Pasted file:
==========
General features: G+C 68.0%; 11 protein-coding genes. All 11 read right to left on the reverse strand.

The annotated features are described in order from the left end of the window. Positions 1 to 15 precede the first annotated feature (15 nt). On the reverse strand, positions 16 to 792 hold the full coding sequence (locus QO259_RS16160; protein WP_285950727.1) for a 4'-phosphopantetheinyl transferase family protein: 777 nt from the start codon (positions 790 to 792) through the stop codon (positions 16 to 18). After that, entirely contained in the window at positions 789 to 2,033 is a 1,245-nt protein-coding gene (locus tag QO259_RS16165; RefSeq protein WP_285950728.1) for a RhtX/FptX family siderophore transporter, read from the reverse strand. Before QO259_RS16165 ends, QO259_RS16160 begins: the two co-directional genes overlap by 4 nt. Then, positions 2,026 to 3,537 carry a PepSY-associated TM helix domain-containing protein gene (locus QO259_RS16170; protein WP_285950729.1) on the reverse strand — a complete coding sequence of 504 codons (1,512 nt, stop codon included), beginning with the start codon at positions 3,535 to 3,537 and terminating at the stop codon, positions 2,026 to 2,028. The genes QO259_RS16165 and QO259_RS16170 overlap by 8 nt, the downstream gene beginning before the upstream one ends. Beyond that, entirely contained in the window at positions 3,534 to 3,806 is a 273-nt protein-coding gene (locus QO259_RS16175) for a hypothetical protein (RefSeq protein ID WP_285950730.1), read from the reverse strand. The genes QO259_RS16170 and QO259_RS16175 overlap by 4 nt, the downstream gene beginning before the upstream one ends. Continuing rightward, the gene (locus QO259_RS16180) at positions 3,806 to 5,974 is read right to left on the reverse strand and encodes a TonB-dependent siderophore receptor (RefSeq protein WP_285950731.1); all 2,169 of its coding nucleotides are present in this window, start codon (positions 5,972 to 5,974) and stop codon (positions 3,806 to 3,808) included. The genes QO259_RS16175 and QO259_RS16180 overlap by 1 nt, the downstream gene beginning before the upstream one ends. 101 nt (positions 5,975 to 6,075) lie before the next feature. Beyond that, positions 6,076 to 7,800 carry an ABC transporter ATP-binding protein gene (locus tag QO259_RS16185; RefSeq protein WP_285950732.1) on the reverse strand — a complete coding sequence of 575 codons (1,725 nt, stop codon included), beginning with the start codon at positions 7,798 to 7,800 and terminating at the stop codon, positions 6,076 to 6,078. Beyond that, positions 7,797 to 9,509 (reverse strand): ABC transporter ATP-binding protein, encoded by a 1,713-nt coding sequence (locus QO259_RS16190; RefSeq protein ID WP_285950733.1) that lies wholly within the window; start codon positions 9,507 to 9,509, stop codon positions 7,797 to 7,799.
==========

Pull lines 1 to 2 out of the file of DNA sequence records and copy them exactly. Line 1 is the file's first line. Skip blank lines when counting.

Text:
General features: G+C 68.0%; 11 protein-coding genes. All 11 read right to left on the reverse strand.

The annotated features are described in order from the left end of the window. Positions 1 to 15 precede the first annotated feature (15 nt). On the reverse strand, positions 16 to 792 hold the full coding sequence (locus QO259_RS16160; protein WP_285950727.1) for a 4'-phosphopantetheinyl transferase family protein: 777 nt from the start codon (positions 790 to 792) through the stop codon (positions 16 to 18). After that, entirely contained in the window at positions 789 to 2,033 is a 1,245-nt protein-coding gene (locus tag QO259_RS16165; RefSeq protein WP_285950728.1) for a RhtX/FptX family siderophore transporter, read from the reverse strand. Before QO259_RS16165 ends, QO259_RS16160 begins: the two co-directional genes overlap by 4 nt. Then, positions 2,026 to 3,537 carry a PepSY-associated TM helix domain-containing protein gene (locus QO259_RS16170; protein WP_285950729.1) on the reverse strand — a complete coding sequence of 504 codons (1,512 nt, stop codon included), beginning with the start codon at positions 3,535 to 3,537 and terminating at the stop codon, positions 2,026 to 2,028. The genes QO259_RS16165 and QO259_RS16170 overlap by 8 nt, the downstream gene beginning before the upstream one ends. Beyond that, entirely contained in the window at positions 3,534 to 3,806 is a 273-nt protein-coding gene (locus QO259_RS16175) for a hypothetical protein (RefSeq protein ID WP_285950730.1), read from the reverse strand. The genes QO259_RS16170 and QO259_RS16175 overlap by 4 nt, the downstream gene beginning before the upstream one ends. Continuing rightward, the gene (locus QO259_RS16180) at positions 3,806 to 5,974 is read right to left on the reverse strand and encodes a TonB-dependent siderophore receptor (RefSeq protein WP_285950731.1); all 2,169 of its coding nucleotides are present in this window, start codon (positions 5,972 to 5,974) and stop codon (positions 3,806 to 3,808) included. The genes QO259_RS16175 and QO259_RS16180 overlap by 1 nt, the downstream gene beginning before the upstream one ends. 101 nt (positions 5,975 to 6,075) lie before the next feature. Beyond that, positions 6,076 to 7,800 carry an ABC transporter ATP-binding protein gene (locus tag QO259_RS16185; RefSeq protein WP_285950732.1) on the reverse strand — a complete coding sequence of 575 codons (1,725 nt, stop codon included), beginning with the start codon at positions 7,798 to 7,800 and terminating at the stop codon, positions 6,076 to 6,078. Beyond that, positions 7,797 to 9,509 (reverse strand): ABC transporter ATP-binding protein, encoded by a 1,713-nt coding sequence (locus QO259_RS16190; RefSeq protein ID WP_285950733.1) that lies wholly within the window; start codon positions 9,507 to 9,509, stop codon positions 7,797 to 7,799.